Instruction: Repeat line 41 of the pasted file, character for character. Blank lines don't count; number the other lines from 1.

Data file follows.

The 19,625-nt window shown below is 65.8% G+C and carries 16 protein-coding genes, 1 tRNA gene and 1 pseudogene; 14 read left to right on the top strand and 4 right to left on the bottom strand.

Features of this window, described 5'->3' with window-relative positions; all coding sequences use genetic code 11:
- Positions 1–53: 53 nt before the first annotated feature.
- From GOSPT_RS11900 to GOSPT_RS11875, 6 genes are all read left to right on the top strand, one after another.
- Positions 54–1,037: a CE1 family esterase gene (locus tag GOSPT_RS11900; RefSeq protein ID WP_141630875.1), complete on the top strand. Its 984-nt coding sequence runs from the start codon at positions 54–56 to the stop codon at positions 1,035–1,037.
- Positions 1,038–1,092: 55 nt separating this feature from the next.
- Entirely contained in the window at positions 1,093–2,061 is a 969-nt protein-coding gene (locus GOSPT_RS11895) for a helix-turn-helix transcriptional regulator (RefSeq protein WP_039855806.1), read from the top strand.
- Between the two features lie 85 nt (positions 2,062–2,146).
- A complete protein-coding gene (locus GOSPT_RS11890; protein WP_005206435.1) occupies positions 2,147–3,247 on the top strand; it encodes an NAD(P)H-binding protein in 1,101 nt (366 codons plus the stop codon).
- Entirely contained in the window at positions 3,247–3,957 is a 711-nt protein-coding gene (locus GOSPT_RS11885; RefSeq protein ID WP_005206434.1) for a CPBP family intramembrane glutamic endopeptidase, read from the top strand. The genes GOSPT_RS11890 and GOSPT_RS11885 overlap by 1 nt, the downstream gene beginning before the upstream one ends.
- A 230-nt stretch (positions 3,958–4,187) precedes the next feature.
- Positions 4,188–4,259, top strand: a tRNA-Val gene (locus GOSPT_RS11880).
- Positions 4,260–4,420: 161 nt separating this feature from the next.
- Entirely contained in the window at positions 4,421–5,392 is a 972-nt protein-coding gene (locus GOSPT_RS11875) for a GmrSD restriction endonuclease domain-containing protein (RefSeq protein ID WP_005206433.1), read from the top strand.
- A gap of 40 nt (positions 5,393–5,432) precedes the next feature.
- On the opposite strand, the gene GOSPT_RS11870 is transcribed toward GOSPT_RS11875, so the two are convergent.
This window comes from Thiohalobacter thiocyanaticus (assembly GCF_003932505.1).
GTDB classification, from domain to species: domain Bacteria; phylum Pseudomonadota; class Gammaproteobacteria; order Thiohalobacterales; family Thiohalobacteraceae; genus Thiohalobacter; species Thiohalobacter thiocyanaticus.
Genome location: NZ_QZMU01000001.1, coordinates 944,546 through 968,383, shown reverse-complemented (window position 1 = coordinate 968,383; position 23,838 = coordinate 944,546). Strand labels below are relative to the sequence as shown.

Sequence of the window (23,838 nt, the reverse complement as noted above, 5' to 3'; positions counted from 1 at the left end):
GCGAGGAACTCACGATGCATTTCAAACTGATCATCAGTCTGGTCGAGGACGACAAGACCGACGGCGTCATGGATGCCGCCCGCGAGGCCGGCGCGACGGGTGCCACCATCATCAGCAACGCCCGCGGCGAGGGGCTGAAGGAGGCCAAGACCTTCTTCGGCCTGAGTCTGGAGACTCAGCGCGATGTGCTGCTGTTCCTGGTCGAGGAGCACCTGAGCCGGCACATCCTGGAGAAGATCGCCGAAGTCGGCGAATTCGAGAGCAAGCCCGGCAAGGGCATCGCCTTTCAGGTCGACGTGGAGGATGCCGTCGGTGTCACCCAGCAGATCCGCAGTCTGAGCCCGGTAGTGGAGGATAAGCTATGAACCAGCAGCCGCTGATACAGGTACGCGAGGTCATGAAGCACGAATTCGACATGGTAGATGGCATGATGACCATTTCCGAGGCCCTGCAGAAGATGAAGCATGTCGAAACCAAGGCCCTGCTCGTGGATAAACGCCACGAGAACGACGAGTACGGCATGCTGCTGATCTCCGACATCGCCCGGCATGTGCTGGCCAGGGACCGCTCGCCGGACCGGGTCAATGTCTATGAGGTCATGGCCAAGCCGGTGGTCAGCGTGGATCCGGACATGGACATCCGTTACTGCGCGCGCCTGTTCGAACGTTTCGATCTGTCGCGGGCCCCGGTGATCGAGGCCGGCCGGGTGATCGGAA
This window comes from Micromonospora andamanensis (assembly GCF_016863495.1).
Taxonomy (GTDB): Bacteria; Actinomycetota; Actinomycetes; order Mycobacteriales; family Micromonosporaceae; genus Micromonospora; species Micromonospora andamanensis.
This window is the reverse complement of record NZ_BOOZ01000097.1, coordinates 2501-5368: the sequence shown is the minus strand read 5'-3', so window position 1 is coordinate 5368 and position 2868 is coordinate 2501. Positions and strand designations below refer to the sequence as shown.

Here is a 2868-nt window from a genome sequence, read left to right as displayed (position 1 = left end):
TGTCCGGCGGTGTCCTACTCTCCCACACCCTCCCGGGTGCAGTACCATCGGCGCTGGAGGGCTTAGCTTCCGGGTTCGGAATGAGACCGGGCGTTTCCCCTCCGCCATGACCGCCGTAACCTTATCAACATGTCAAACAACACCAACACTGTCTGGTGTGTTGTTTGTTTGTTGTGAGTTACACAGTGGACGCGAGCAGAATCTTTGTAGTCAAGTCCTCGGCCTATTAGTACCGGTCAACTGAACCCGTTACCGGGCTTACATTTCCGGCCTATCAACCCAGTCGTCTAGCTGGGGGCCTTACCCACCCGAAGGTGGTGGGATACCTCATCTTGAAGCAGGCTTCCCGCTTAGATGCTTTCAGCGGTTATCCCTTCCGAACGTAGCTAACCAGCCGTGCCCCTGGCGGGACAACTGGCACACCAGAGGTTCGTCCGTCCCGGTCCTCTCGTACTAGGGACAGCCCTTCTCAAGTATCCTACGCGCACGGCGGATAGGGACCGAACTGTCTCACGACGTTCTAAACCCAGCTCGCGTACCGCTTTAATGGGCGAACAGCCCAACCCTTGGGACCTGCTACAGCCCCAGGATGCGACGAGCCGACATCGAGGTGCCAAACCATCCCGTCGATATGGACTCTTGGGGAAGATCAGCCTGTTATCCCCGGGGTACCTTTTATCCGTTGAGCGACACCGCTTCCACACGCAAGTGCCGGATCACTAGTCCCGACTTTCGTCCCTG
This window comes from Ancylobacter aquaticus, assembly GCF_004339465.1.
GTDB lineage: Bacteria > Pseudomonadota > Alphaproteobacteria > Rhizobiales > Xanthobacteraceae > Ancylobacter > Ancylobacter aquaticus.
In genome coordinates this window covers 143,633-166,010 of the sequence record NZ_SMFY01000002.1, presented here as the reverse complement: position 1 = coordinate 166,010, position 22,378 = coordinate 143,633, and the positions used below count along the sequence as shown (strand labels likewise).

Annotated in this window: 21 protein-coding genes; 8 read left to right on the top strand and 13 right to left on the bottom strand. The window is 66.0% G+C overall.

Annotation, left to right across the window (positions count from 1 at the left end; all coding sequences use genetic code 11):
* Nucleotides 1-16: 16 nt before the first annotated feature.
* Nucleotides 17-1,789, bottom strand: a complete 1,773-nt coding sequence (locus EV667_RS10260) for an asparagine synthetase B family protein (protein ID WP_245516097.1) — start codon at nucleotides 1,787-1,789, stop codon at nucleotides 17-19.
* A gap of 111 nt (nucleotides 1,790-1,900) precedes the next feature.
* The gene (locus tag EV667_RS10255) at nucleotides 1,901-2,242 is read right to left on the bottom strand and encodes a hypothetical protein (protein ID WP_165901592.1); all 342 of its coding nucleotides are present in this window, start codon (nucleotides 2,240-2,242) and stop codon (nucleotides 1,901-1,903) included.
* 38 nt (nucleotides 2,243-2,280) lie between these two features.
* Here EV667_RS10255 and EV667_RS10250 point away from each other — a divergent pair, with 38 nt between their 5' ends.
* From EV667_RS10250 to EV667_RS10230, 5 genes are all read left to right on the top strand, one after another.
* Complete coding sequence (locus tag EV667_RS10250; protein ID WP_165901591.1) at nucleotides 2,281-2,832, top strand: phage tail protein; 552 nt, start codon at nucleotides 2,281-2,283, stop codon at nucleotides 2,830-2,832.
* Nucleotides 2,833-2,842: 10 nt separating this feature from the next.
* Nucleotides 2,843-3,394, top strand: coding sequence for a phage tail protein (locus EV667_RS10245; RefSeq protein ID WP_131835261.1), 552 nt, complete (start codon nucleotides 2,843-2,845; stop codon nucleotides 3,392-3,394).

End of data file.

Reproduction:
* Nucleotides 2,843-3,394, top strand: coding sequence for a phage tail protein (locus EV667_RS10245; RefSeq protein ID WP_131835261.1), 552 nt, complete (start codon nucleotides 2,843-2,845; stop codon nucleotides 3,392-3,394).